All the other parts were well acted but clearly cast not to fill a role but the shoes of the (very well-known) cast members before them. Nicolette Hart as Maureen had the same nasal whine that Idina Menzel brought to the performance. Michael McElroy had the same rich voice and smooth mannerisms that Jesse L. Walker as Tom Collins. All, except for the notably blond exception of Hart as Maureen, strongly resembled that first Broadway cast. While talent is important we humans like consistency.

The 'new' Angel had quite a bit more personality, he seemed to have fun in his role. The singing, however, was quite a bit flatter. With 'Today for You' being a favourite song of mine it was somewhat disappointing.
Idina Menzel, the original Maureen, was incredible. It would be intimidating to fill a role that everyone who loves RENT associates with her but Nicolette Hart held her own. While she could have been a bit more feisty Hart managed good vocals and some very funny moments (ie. mooning Benny with flair during "La Vie Boheme").
The number that, in my humble (read: new to musical theatre) opinion, was far superior in the production to the film was the Tango Maureen. It was sassier, angrier; the dancing was more fun, the actors had the right chemistry (or lack there of) between them.

If you have only seen musicals in the movies (and that is still me to a large degree) get out and see them live! It is a bit pricey but worth the fee.

--type casting to fit what the original characters created
--the Angel had more spunk and personality but the singing wasn't as impressive
--trying to live up to Idina Menzel
--superiority of the Tango Maureen

Saturday, January 9

Adam (2009)

A film you (likely) haven't heard of but definitely should see (trailer). If for nothing else than the soundtrack and Hugh Dancy's stunning performance as Adam.

The story follows a young man with Asperger's syndrome* while he copes with change and relationships. The scenarios were realistic (ok, mostly, it is a movie afterall) and the acting even more so. When Adam finally explains his condition to Beth the writers used it as an educational opportunity. Maybe a bit transparent but a necessary explanation nonetheless. This isn't a review as much as a bulletin: watch this film! It is quirky and heartwarming and, yes, a little slow at times but entirely worth it. To restate: at least get the soundtrack filled mostly by The Weepies and Joshua Radin.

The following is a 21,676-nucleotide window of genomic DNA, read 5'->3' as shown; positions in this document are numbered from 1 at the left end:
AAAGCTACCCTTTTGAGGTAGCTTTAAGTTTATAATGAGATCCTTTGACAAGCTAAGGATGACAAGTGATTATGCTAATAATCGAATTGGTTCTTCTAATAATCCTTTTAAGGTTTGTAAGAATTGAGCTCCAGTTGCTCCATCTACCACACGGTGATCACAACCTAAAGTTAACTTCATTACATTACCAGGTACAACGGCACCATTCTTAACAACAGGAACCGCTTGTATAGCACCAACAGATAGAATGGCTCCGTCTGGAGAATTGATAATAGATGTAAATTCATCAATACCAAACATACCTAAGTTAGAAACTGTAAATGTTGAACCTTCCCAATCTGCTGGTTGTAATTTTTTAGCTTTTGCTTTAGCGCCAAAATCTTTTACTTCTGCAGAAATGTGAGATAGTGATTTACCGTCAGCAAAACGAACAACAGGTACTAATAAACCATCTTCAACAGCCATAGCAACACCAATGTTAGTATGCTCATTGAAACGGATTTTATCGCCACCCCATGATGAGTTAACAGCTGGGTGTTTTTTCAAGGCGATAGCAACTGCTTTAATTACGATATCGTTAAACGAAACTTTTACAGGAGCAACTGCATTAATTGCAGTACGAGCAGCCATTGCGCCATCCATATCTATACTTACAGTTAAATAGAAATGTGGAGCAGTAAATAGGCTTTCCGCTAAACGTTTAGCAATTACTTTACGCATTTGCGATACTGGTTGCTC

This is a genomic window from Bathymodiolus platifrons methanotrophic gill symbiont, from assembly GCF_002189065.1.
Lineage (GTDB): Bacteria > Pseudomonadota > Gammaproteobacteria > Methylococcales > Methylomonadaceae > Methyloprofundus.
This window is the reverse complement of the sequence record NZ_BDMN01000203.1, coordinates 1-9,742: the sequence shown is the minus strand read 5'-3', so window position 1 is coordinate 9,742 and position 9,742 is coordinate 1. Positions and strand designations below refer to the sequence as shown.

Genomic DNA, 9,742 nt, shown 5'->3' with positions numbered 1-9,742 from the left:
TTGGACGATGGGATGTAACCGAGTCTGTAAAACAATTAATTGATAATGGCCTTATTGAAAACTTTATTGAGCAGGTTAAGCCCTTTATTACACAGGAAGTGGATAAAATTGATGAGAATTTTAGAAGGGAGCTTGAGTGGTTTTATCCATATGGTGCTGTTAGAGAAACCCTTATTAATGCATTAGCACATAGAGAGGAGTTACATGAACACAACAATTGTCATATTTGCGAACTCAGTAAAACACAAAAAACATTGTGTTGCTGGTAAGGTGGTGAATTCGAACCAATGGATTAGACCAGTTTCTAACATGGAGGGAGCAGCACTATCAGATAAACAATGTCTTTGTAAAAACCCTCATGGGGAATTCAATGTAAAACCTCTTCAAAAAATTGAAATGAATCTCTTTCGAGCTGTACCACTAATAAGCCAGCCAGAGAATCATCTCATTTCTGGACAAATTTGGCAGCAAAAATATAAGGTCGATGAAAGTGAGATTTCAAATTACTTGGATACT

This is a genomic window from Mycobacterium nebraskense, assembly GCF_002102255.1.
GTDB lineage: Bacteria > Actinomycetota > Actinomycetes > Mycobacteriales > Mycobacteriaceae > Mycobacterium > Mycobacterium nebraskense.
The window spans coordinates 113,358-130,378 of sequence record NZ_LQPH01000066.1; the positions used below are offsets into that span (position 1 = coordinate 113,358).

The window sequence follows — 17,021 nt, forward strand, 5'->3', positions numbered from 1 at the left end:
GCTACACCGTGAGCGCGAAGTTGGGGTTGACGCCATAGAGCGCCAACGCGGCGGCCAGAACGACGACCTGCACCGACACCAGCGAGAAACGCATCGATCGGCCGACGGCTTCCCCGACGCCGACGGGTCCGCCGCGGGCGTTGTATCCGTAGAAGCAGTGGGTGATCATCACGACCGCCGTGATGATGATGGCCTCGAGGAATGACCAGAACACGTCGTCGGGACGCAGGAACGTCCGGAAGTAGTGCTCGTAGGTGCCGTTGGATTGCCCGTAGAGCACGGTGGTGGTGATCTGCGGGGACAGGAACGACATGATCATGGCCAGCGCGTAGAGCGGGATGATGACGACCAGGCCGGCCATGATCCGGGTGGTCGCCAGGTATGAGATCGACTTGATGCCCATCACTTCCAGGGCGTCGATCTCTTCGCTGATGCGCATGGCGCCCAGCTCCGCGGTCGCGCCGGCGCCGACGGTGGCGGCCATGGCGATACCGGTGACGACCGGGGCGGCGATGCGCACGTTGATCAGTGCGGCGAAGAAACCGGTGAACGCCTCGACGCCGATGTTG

Here is a taste: (caveat: this song is also associated with those frilly Vampire movies - don't make me say the name - which I discovered on youtube with some disappointment)

*Asperger's Syndrome: This was the deciding factor for our movie selection last night as budding SLPs and we were not disappointed. The characteristics most emphasized in the film were the social awkwardness, necessity of routine and the intense dislike of change.

For a personal account I recommend the book "Born on a Blue Day" by Daniel Tammet. Some of the promotional material touts him as an "Autistic Savant" however I believe that the term Aspergers is more accurate. Tammet relates what it is like for him to have an incredible intellect but an almost absence of social skills.

Wednesday, January 6

My Traveling Downfall

If you asked me whether I like a wide variety of foods I would say YES! I love food! I'll try anything! However, if you asked me more specific questions like "would you try chicken feet?" I would say NO!

I have the illusion that I'm adventurous with food because I love many different cuisines (Indian, Thai, Latin American, Chinese baking, etc.). Yet, there are many many things that I could never tolerate. I like the safe versions, the vegetarian menus found in Canada. Once you start throwing in fauna I get squeamish. I'm at the point now that I think I could eat most meats. Meats meaning muscle-based animal products of land animals (Snake? I think so! Zebra? Sure! Otter? Why not?). Did I mention that they have to be cooked?

Things you will not see me eating:
1. Uncooked animal products (eating ceviche - a dish of raw fish in lime juice - was almost too much for me). Sushi and raw whale meat are out.
2. Bugs.
3. Gristle (you know, those cartilagey parts)
4. Organ meats.
5. (Most) Sea creatures (I can do shrimp/lobster/crab/fish if absolutely necessary but I draw the line octopus, fish eggs, squid or sea cucumber anus)

Places that would cause me the most food anxiety:
1. China (oh, but I do want to go!)
2. Japan
3. France

Anywhere I go I should research "safe" foods (which is somewhat unfortunate because food is a major part of the travel experience - especially sharing meals with new friends....). Why is it always so rude in other cultures to turn down a dish? They could all come to my house and I won't be offended if they say no to my chickpea meatloaf or veggie stew!

ETA: Apparently French food isn't as obviously awful as I thought lol. They to use all parts of the animal: the liver, other organs, and yes, escargots. Also, I dislike wine. And I dislike blue/stinky cheeses. And mushrooms. It just wouldn't go over well.
And I like ketchup; I hear you can't ask for ketchup.